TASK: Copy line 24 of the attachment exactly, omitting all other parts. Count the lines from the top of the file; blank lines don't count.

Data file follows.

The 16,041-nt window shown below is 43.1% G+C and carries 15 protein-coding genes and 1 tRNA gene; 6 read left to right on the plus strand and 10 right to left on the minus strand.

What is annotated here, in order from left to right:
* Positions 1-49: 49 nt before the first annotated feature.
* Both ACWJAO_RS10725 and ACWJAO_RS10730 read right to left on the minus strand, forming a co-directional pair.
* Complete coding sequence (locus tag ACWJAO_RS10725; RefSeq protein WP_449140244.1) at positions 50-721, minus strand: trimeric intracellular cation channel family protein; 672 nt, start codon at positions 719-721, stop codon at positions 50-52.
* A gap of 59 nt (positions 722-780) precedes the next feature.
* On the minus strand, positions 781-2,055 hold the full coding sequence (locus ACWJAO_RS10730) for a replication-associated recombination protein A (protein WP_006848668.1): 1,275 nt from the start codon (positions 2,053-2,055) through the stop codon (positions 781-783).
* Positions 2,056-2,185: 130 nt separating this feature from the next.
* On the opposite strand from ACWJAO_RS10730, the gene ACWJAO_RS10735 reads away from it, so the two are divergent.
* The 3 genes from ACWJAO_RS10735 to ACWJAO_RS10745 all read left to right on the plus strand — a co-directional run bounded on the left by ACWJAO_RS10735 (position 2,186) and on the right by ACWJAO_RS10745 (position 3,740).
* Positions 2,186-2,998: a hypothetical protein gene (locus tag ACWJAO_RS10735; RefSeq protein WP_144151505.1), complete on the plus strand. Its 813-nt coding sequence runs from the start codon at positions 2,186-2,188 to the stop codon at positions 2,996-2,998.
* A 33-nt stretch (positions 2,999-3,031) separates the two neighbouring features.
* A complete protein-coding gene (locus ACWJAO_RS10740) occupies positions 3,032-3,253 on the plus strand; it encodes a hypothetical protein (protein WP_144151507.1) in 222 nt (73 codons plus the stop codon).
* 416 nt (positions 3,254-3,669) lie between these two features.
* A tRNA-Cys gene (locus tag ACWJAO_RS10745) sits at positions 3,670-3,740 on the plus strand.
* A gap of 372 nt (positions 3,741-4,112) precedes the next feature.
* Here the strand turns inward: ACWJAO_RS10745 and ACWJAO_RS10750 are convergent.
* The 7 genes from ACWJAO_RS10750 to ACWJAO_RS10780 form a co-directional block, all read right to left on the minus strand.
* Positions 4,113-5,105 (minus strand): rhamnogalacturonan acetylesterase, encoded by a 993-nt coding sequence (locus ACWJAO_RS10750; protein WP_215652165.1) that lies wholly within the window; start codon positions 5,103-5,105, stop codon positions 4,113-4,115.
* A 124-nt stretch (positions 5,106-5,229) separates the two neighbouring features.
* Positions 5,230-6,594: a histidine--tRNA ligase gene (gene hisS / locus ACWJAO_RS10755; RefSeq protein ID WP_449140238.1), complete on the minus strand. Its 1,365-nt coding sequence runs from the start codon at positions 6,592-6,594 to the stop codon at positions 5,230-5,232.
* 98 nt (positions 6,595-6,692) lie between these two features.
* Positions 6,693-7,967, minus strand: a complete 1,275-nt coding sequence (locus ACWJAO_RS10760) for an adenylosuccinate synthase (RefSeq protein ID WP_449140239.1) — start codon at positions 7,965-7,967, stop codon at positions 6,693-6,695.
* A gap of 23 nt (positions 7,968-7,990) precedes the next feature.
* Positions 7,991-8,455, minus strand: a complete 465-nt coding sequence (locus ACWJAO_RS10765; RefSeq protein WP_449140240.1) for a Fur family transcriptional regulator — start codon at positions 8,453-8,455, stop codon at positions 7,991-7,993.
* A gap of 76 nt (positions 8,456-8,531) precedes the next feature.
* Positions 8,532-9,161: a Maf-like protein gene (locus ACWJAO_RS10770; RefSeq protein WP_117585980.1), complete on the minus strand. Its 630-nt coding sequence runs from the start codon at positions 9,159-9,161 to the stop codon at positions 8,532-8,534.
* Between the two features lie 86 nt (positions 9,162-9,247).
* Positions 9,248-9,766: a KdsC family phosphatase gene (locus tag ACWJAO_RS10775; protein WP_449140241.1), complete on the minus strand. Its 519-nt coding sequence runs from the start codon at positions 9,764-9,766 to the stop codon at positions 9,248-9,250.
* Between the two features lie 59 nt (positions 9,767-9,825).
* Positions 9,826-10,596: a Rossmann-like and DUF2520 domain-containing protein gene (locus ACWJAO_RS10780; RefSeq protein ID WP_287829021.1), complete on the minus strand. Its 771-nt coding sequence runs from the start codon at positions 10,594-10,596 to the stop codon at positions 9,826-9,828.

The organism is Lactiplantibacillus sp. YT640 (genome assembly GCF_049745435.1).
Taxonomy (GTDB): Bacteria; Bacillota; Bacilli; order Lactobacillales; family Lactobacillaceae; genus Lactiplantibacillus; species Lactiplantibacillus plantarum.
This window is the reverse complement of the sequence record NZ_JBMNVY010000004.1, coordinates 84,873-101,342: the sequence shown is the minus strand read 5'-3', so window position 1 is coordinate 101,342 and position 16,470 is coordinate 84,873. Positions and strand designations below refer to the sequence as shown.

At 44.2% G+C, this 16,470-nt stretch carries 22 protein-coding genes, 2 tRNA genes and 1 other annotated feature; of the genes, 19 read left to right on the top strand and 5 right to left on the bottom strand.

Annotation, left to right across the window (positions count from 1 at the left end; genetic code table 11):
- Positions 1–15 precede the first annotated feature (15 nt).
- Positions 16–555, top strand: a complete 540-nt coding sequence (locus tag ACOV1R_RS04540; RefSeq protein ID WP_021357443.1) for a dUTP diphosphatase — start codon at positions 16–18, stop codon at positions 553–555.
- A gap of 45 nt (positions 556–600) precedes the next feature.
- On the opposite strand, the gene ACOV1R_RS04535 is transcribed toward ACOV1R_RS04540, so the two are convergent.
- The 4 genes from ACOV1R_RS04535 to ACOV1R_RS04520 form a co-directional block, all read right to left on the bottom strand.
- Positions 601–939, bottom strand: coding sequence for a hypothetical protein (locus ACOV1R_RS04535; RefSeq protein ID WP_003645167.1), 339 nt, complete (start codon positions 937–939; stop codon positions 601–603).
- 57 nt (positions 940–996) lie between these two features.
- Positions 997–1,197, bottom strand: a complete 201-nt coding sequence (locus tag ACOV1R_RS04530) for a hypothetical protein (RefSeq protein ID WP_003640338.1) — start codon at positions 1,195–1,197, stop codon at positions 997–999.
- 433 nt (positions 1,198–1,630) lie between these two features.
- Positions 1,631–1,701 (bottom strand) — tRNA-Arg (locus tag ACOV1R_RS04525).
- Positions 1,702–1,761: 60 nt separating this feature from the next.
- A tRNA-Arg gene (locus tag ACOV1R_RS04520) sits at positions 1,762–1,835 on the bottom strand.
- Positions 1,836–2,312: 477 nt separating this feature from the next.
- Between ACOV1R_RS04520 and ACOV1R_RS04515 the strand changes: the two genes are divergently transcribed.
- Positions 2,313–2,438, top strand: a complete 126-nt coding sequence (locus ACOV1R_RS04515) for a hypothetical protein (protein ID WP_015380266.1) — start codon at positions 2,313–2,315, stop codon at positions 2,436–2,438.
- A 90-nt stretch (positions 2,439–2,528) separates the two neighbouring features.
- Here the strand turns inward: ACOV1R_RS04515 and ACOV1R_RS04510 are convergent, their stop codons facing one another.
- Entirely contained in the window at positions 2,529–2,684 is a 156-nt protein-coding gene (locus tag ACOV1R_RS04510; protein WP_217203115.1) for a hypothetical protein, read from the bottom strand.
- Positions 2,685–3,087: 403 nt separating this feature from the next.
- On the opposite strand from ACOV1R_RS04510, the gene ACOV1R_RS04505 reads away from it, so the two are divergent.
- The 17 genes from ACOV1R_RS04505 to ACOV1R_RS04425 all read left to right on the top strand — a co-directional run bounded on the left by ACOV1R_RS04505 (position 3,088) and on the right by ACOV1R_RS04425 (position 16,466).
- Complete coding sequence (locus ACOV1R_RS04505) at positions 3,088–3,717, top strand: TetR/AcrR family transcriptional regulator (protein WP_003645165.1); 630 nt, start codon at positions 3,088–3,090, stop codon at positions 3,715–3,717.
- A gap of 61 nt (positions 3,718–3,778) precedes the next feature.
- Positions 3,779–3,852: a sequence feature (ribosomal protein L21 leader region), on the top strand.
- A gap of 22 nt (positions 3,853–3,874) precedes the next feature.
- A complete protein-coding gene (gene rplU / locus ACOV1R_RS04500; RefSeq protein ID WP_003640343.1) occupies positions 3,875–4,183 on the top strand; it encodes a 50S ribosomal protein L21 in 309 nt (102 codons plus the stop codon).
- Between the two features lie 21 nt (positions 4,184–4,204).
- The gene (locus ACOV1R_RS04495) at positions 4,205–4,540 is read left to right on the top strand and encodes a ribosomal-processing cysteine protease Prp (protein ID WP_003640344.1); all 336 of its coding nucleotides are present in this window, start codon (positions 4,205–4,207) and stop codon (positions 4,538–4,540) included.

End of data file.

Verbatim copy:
* A gap of 23 nt (positions 7,968-7,990) precedes the next feature.